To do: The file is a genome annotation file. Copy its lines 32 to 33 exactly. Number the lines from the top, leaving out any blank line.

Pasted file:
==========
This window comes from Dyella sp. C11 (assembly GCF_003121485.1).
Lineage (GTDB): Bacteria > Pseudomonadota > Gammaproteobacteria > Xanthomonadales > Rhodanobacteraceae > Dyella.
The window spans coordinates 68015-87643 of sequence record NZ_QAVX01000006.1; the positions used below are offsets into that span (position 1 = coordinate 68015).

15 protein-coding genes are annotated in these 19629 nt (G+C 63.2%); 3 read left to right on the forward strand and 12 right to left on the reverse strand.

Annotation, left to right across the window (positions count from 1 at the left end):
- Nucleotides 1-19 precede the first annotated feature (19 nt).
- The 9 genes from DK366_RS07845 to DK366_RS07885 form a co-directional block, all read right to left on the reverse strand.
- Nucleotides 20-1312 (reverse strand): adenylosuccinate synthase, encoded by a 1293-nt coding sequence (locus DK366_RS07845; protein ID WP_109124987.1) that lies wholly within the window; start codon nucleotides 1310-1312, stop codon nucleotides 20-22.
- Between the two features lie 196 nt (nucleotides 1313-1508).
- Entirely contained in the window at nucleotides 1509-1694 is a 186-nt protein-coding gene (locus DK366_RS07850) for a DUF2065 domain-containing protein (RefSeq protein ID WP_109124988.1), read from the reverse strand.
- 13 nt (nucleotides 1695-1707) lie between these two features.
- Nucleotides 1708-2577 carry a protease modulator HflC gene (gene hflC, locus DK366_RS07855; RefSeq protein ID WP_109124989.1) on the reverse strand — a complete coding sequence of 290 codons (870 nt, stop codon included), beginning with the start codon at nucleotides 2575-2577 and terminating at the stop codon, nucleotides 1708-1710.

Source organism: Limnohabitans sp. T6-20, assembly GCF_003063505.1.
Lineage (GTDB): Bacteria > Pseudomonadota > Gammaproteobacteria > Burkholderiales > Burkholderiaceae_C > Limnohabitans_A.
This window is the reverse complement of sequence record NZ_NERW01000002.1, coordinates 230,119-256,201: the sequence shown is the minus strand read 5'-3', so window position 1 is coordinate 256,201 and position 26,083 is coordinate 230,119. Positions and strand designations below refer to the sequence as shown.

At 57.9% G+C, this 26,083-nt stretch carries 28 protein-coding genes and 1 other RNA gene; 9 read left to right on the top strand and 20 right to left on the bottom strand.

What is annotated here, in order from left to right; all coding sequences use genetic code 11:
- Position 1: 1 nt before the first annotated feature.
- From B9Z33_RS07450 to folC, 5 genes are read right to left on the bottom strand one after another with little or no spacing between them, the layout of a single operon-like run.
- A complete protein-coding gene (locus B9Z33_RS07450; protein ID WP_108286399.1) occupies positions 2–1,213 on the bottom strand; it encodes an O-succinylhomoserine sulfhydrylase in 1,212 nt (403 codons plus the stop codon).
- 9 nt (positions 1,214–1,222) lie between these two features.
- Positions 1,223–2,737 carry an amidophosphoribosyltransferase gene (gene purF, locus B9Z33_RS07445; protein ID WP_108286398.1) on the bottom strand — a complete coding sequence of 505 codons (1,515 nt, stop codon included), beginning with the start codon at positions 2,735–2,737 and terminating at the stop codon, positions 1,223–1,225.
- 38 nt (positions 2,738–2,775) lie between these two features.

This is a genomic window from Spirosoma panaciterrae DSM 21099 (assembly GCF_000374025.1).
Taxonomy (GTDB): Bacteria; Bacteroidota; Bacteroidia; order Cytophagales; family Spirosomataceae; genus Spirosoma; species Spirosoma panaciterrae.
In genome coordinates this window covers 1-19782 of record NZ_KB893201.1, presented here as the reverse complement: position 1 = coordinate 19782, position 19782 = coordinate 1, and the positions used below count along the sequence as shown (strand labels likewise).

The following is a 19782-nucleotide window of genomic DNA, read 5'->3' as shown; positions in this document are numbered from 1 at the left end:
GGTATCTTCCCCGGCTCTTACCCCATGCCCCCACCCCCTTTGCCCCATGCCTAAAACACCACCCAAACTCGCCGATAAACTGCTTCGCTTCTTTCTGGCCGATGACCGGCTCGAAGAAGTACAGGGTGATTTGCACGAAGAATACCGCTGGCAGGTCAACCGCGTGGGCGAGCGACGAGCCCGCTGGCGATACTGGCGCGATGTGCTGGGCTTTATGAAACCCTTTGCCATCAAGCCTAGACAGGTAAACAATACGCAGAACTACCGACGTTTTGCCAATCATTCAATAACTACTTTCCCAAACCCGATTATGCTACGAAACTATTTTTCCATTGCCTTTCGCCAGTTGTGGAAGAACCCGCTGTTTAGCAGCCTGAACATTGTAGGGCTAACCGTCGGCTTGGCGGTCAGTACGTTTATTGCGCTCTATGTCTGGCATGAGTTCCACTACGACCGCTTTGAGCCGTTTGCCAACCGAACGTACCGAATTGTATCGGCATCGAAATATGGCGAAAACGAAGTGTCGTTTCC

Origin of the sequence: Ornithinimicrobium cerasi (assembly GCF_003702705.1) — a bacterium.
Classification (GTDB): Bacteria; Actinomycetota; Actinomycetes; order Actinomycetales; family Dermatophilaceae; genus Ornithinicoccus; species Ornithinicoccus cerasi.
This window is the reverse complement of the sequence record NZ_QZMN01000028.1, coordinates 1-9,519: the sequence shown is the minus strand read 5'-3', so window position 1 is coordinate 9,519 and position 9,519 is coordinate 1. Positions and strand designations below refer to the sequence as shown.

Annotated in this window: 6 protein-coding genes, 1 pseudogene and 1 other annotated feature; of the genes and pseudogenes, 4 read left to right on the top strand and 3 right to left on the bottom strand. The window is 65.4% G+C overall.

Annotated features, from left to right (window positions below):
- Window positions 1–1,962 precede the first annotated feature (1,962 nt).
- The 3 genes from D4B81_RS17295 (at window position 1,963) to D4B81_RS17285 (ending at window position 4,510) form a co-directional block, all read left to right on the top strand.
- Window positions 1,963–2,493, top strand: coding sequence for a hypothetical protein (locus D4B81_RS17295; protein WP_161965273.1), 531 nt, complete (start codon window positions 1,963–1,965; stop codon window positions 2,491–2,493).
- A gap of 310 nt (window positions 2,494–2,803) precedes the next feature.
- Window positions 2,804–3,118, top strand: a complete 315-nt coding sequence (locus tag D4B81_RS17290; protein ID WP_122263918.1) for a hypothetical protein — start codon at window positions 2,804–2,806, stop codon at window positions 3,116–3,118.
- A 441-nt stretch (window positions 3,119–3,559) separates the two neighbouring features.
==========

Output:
Annotated in this window: 6 protein-coding genes, 1 pseudogene and 1 other annotated feature; of the genes and pseudogenes, 4 read left to right on the top strand and 3 right to left on the bottom strand. The window is 65.4% G+C overall.

Annotated features, from left to right (window positions below):